Home > Dreams of Gods & Monsters(5)

Dreams of Gods & Monsters(5)
Author: Laini Taylor

The White Wolf would die a thousand deaths before he would treat with angels. He would tear the world down around him. He would see the end of everything. He would be the end of everything before he would consider such an offer.

So Karou was as astonished as the rest—though for a different reason—when Thiago… nodded.

A hiss of surprise came from either Nisk or Lisseth, his Naja lieutenants. Aside from some pebbles discharged downhill by the lashing of a tail, that was the only sound from the soldiers. In Karou’s ears, blood pounded. What was he doing? She hoped he knew, because she really didn’t.

She stole a glance at Akiva. None of the grief or disgust, the dismay or the love that had shown on his face the night before was in evidence now; his mask was in place, and so was her own. All her turmoil had to stay hidden, and there was plenty of it to hide.

Akiva had come back here. Can no one stay escaped from this damned kasbah? It was brave; he had always been that, and reckless. But it wasn’t only himself he jeopardized now. It was everything she was trying to achieve. The position he was putting the Wolf in: to come up with yet another plausible excuse not to kill him?

And then there was her own position. Maybe that was what flustered her the most.

Here was Akiva, this enemy whom she had fallen in love with twice, in two separate lives, with a power that felt like the design of the universe and maybe even was, and it didn’t matter. She stood at Thiago’s side. This was the place she had made for herself, for the sake of her people: at Thiago’s side.

Moreover—though Akiva didn’t know this—this was the Thiago she had made for herself: one she could bear to stand with. The White Wolf was… not himself these days. She had sealed a better soul into the body she despised—oh, Ziri—and she prayed to everything in the infinite array of gods of two worlds that no one would figure it out. It was a wrenching secret, and felt every moment like a grenade in her hand. Her heartbeat slipped in and out of rhythm. Her palms were clammy.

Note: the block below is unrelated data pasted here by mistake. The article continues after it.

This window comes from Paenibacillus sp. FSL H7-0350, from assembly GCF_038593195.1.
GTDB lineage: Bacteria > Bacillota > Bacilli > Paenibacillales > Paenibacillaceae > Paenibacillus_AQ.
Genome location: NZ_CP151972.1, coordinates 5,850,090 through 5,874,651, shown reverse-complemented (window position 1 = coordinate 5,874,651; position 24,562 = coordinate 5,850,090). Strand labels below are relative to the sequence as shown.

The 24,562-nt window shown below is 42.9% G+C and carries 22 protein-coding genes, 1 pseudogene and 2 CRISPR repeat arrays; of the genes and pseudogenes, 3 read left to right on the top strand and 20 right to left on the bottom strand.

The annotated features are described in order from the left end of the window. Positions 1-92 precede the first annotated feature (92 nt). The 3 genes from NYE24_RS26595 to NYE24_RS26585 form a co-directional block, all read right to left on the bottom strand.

The deception was massive, and it was fragile, and it fell most heavily by far to Ziri to pull it off. To dupe all these soldiers? Most of them had served for decades with the general, some few for centuries, through multiple incarnations, and they knew his every gesture, every inflection. Ziri had to be the Wolf, in manner and cadence and in chill, suppressed brutality—to be him, but, paradoxically, a better him, one who could guide their people toward survival instead of dead-end vengeance.

That could only happen by degrees. The White Wolf wouldn’t just wake up one morning, yawn and stretch and decide to ally with his mortal enemy.

But that was exactly what Ziri was doing right now.

“Jael must be stopped,” he stated as a matter of fact. “If he succeeds in procuring human weapons and support, there will be no hope for any of us. In that, at least, we have common cause.” He kept his voice low, conveying absolute authority and not a second’s concern with how his decision would be received. It was the Wolf’s way, and Ziri’s impersonation was flawless. “How many are they?”

“A thousand,” replied Akiva. “In this world. There will, no doubt, be a heavy troop presence on the other side of the portal.”

“This portal?” asked Thiago with a jerk of his head toward the Atlas Mountains.